We have received a press release which provides an interesting, and comforting, insight into the joint approach adopted by Sutton Police, Sutton Council and other agencies to deal with anti-social behaviour in the borough. Although not specifically relating to Worcester Park it is useful to understand how this problem is being dealt with in the Sutton Council part of our area.
This month (August) marks the first anniversary of a police and Sutton Council led group which was set up to deal with Sutton’s most serious and complex cases of anti-social behaviour (ASB).
This high risk, multi-agency ASB group, is run by the Safer Sutton Partnership Service (SSPS) – a joint team of police and Sutton Council staff who manage the borough’s community safety services.
The group brings together Police, Council, Social Landlords, Health and other agencies to look at the most difficult and complex cases. They are supported by the borough’s dedicated Anti-Social Behaviour Unit, run by the Police and Council together with Sutton Housing Partnership.
These steps were put in place to make sure public bodies gave a rounded and joint response to residents’ concerns about ASB in the borough.
Twenty complex cases have come to the group, which meets fortnightly, and uses a mix of supportive and enforcement measures to change perpetrators’ behaviour and reduce the harm and impact they have on the wider community. Solutions are tailor-made to each case but can include supportive measures such as:
– understanding and support for the many issues faced by both victims and perpetrators. These issues include mental health, drug and alcohol use and housing instability
This works alongside…
– enforcement such as Anti-Social Behaviour Contracts and Orders, harassment warnings, arrest, court proceedings and even eviction.
Here are three of the cases dealt with by the group:
A resident in her 50s, who waged a campaign of noise day and night against the male resident in the flat below. This included her banging on the floor with her wardrobe doors, which she had removed from their hinges for this purpose. Her victim, aged in his 30s, was forced to live his life in almost silence afraid to turn up the TV or play music for fear of retaliation. At times, he suffered sleep deprivation, which caused him to be off work. She was issued with a harassment warning and then arrested and charged to court for breach of the order.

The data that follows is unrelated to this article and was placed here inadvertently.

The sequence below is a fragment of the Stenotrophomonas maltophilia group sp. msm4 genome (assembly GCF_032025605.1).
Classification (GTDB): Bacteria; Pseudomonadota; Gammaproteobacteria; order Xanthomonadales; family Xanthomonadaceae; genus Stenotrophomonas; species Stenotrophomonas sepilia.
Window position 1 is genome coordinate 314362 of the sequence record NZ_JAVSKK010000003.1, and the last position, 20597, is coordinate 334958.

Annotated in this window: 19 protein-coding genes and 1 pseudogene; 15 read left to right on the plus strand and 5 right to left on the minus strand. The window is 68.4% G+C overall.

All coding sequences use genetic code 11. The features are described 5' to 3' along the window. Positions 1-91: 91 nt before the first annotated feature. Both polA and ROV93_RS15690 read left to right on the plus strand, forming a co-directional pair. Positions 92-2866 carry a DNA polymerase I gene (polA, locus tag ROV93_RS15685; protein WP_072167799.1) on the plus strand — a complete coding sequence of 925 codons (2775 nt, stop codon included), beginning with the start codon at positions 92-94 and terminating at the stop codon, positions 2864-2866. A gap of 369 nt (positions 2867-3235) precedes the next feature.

The multi-agency group worked with mental health professionals to ensure she understood the court proceedings against her and to ensure her anti-psychosis medication was taken under supervision as well as working with a homeless charity to understand her housing history. Although she moved out of her privately rented flat a month before her appearance in court, she was sentenced to a Restraining Order not to contact the male resident for 12 months. During this unavoidable period of court action, the multi-agency group ensured the victim was supported and provided with regular updates on the legal action.
A 27-year-old man placed a significant burden on emergency service teams by making a huge number of repeat 999 calls to Met Police and London Ambulance Services – effectively restricting legitimate callers access to life-saving services. His calls escalated when he realised he could get more than one vehicle to his address if he claimed he had a particularly serious problem. He avoided attempts to ban his mobile number by buying a new sim card or using the local payphone. The man suffered with a fixation for blue flashing lights which could be attributed to his spectrum of autism.
The multi-agency group, on the advice of mental health professionals, decided to issue an Anti-Social Behaviour Contract, which is a voluntary agreement between all parties involved including the perpetrator. Since then, the Met Police and London Ambulance have not received any calls from him. He had also made nuisance calls to his landlord – Sutton Housing Partnership. But these too have stopped.
A 15-year-old male youth was getting in trouble with police for increasingly serious offences. With his parents often out of the country, the youth was being looked after by relatives or by foster parents after Social Services became involved. He was often reported missing to police and he had a poor attendance at school. He was arrested, charged and brought before the juvenile court for criminal damage at his foster parents’ address, which resulted in an assault on a police officer. At the same time he was convicted of a common assault on a man, aged 50s.
On the back of this conviction, the multi-agency group succeeded in obtaining an Anti-Social Behaviour Order against the youth for two years to stop him from being in a public place with three or more people unless accompanied by a family member aged over 18 – unless he was taking part in a sporting activity arranged and supervised by a person over 18.
In each of the above cases, neighbours or other residents have not had cause to report these individuals to the police again.
Sgt Graham Rice, who runs Sutton’s Anti-Social Behaviour Unit, said: “These cases are examples of our well-rounded approach to understand why people are doing what they are doing, but also to maintain a determination that their anti-social behaviour has to stop.
“In my opinion, the only reason why we have achieved long-lasting outcomes to these cases is that we have involved organisations with a wide range of expertise and used their skills and knowledge in the right way at the right time. The result is that the nuisance has stopped for the benefit not just of their victims but for all residents whose lives have been touched by these individuals.”
Total Policing is the Met’s commitment to be on the streets and in your communities to catch offenders, prevent crime and support victims. We are here for London, working with you to make our capital safer.